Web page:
From fitness bands to smart glasses, wearable technology has grown in popularity in recent years. But what prompts people to put on a wearable device? A recent study conducted by researchers at Missouri University of Science and Technology provides some answers.
The study, published recently online, examined what features and attributes of two wearable products – Google Glass and the Sony SmartWatch 3 – were attractive or unappealing to users.
The researchers interviewed two groups of users – one made up of university students and one made up of staff. While the researchers found some differences in what appealed most to the different groups, they also found common attributes that influenced users’ adoption behavior. Those attributes included a device’s look and feel as well as its brand, and common values, such as image and value for money.
“One of the main takeaways for researchers and practitioners is that wearable technology, unlike traditional technology, is a ‘fashnology’ because they are both fashion accessories as well as functional technology,” says Dr. Fiona Fui-Hoon Nah, a professor of business and information technology at Missouri S&T and one of the study’s co-authors. “The findings suggest that wearable technology needs to be designed with fashion, aesthetics, and the look and feel in mind.”
“For example, weight, form factor (due to bulkiness) and battery heat were identified as inhibiting factors,” Nah says. “Privacy was also identified as a concern for wearable devices. To increase adoption, it is critical to have fitness apps and trackers in a smart watch, and messaging and social media apps in smart glasses.”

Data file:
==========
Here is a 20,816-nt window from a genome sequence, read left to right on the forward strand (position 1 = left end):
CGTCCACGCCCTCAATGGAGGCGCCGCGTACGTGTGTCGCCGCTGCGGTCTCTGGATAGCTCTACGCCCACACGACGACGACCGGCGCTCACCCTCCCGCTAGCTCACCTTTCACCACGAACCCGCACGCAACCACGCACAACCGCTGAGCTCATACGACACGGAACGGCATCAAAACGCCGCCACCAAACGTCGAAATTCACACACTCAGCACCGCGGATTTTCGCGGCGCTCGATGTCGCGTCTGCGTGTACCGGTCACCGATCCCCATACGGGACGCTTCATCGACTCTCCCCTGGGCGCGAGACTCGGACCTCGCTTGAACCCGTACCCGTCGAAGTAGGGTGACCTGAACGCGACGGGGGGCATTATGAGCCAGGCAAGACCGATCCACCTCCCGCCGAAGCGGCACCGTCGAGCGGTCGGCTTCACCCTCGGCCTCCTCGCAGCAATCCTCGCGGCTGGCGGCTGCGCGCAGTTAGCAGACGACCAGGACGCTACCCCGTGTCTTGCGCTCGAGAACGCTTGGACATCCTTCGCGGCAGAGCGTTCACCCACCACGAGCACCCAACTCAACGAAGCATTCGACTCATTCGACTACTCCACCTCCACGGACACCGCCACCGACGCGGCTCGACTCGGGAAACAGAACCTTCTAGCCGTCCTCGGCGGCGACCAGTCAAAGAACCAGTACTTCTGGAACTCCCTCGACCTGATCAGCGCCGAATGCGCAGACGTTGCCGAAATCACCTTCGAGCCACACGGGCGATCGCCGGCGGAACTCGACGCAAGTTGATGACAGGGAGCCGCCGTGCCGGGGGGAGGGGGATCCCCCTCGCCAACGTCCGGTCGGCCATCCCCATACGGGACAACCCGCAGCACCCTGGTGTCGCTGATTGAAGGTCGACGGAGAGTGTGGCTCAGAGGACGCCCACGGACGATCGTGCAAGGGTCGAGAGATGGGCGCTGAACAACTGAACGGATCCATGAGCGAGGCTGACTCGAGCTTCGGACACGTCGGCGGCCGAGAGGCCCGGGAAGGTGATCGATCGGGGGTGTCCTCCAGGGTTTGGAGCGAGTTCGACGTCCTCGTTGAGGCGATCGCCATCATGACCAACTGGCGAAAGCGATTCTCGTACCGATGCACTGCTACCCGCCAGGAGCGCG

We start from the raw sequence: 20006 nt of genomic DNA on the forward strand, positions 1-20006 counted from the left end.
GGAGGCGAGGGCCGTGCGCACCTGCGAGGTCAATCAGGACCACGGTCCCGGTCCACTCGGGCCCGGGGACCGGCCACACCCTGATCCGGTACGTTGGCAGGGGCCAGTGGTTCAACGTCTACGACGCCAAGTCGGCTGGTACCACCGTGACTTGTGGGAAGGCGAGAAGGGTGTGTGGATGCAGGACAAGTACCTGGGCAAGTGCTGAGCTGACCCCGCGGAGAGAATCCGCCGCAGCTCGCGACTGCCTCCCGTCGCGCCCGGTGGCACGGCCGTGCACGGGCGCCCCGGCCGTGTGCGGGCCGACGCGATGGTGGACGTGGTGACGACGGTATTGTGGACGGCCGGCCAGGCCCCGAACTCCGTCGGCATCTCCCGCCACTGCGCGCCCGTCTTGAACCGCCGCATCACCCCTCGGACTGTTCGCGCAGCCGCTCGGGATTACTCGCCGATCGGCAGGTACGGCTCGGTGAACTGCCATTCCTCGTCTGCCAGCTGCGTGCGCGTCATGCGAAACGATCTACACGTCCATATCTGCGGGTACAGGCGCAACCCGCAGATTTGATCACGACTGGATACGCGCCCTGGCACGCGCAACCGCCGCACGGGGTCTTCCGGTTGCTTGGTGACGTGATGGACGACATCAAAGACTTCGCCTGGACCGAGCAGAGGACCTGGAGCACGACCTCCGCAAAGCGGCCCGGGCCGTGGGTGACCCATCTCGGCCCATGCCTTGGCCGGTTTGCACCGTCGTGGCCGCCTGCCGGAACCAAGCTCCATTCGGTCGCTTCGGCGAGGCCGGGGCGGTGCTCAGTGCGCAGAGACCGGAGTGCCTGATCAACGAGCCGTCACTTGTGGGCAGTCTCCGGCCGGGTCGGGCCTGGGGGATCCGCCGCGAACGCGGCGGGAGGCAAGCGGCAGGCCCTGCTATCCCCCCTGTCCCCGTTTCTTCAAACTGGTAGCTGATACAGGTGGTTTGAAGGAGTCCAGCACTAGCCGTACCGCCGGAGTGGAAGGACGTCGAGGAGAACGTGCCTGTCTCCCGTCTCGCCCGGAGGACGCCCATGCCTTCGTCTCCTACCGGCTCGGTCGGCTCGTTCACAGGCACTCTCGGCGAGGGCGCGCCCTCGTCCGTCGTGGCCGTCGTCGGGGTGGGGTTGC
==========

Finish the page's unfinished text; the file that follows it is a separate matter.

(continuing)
The paper, “Factors influencing the adoption of smart wearable devices,” was published online Aug. 11, 2017. It will appear in the International Journal of Human-Computer Interaction. The research was conducted by three members of the Missouri S&T business and information technology faculty and two students from that department. Lead author Apurva Adapa earned her master’s degree in information science and technology in 2016. The other student author, Samuel M. Smith, earned his bachelor’s degree in information science and technology in May 2017. Faculty members co-authoring the paper are Dr. Fiona Nah, Dr. Richard Hall and Dr. Keng Siau, all professors of business and information technology. Siau is also the chair of the department.
“Understanding factors influencing the adoption of wearable devices is critical to improving the design and development of wearable devices,” says Siau.
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